How Chocolate Milk is Affecting Youth Sports

The United Dairy Industry of Michigan is making a difference in youth sports across the state. Currently, two grants are being offered to Michigan schools. The first is an in-kind donation of equipment to supply the foodservice needs and increase students’ dairy consumption. Secondly, is a grant of up to $2,000 in funding for the purchase of low-fat chocolate milk for sports teams. 


So, is it Really Okay for Your Child to Drink Chocolate Milk?

If your child enjoys drinking chocolate milk, rest easy. Drinking real dairy milk, including chocolate milk, provides many health benefits to kids and can be a part of a healthy diet for them. In fact, taking away the option of flavored milk can actually do more harm than good if it means they stop drinking milk altogether.

Children drink more chocolate milk than white milk and consume more milk overall, with less milk waste. This is important considering that a child’s average intake of dairy is less than what it should be. Flavored milk contributes only a minor amount of added sugar to children’s diets. Soft drinks and non-carbonated sweetened beverages contribute more than 40% of the added sugars to the diets of children ages two to 18. Flavored milk contributes only about 4% of added sugars.


The Benefits Add Up!

Furthermore, flavored milk can help meet a child’s nutrient needs. It has the same nine essential nutrients found in white milk that is needed for good health. These nutrients include calcium and vitamin D, which contribute to good bone health. Since childhood and adolescence are a key time for bone growth, it’s especially important that kids get enough calcium and vitamin D during this time. However, research shows that kids older than two years fall short of these nutrients.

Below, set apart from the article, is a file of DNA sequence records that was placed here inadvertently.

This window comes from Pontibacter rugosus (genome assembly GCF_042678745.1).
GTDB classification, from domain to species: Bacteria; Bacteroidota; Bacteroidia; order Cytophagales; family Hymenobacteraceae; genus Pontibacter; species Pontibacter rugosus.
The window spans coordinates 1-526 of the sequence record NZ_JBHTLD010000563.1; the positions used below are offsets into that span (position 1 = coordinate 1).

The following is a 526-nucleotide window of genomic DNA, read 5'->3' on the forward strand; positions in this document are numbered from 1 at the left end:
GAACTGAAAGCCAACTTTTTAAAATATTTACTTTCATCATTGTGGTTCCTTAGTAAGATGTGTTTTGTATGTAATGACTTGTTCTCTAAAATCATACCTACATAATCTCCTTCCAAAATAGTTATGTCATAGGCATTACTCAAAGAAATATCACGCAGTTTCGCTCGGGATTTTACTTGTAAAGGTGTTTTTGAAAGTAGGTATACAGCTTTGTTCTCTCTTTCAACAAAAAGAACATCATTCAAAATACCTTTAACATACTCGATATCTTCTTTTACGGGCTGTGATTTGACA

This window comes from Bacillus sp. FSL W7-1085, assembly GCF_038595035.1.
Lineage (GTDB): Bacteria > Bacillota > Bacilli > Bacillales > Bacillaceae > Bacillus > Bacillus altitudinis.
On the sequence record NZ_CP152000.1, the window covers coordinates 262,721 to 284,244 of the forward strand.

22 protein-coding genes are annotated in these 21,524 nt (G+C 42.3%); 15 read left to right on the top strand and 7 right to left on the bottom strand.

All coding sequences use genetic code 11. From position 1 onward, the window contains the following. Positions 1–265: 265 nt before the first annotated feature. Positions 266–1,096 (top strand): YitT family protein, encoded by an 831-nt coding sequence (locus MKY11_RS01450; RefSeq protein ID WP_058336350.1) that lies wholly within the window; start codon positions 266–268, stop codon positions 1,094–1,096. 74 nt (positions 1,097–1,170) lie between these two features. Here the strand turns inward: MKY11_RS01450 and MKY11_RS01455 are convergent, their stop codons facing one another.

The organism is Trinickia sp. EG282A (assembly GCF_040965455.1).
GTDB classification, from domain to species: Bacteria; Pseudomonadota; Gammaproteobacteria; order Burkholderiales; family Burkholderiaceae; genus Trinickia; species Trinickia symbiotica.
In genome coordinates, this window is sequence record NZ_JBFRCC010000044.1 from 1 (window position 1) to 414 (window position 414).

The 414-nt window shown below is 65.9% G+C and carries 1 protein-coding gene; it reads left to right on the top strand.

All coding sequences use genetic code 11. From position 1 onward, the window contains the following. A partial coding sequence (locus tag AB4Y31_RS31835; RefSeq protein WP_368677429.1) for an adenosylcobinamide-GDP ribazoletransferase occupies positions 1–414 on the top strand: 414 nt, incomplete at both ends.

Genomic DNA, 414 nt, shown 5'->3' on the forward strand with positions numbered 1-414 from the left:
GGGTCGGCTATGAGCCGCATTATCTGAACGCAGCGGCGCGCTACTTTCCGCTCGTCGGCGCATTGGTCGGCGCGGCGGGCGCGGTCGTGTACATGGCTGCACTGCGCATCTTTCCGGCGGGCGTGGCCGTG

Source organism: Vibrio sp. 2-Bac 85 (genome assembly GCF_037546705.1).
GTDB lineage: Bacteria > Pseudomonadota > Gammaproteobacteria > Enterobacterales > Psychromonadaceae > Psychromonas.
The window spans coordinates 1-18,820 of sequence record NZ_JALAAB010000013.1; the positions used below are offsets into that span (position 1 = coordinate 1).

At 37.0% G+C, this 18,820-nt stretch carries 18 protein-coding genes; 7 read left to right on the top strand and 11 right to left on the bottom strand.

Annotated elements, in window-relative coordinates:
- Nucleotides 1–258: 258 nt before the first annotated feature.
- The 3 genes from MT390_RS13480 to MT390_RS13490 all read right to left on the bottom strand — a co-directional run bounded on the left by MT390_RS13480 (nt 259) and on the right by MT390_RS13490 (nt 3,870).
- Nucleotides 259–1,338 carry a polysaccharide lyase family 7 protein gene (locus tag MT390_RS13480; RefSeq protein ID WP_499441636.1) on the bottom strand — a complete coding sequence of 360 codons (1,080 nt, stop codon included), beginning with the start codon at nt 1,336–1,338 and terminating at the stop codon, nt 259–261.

“It is so important for kids and teens to get adequate calcium and Vitamin D that we shouldn’t be worried about a little bit of sugar in chocolate milk. It’s a good trade in exchange for milk’s nutrient-rich package.”

Robert Murray, MD, Professor, Human Nutrition, The Ohio State University.


Giving Farmers a Helping Hand

Snow or shine, Michigan’s dairy farmers brave the elements to take exceptional care of their cows and calves. However, these dairy farmers are struggling with a market that’s changed drastically in the past 18 months. The loss of control by any small farm is keenly felt by the owners and employees. Farms are multi-generational, stretching back oftentimes four to five generations. Families have invested their lives and their returns in the farm and are sometimes left with little when forced to sell.

The loss is also felt in the community. Farms are the backbone of the rural economy in many communities. They employ people locally as well as buy supplies and pay for services locally. A rule of thumb is for every 300 cows, $1 million comes into the community from outside the area, most of that is then spent in the area.

Sometimes people ask how they can help our dairy farmers. The answer is simple; buy dairy products for your family. That is a win for your family, and a win for farmers.

GrantWatch Notes

Discover more grants currently available to support the dairy industry, sports, and schools at the leading grant listing directory, GrantWatch.com.

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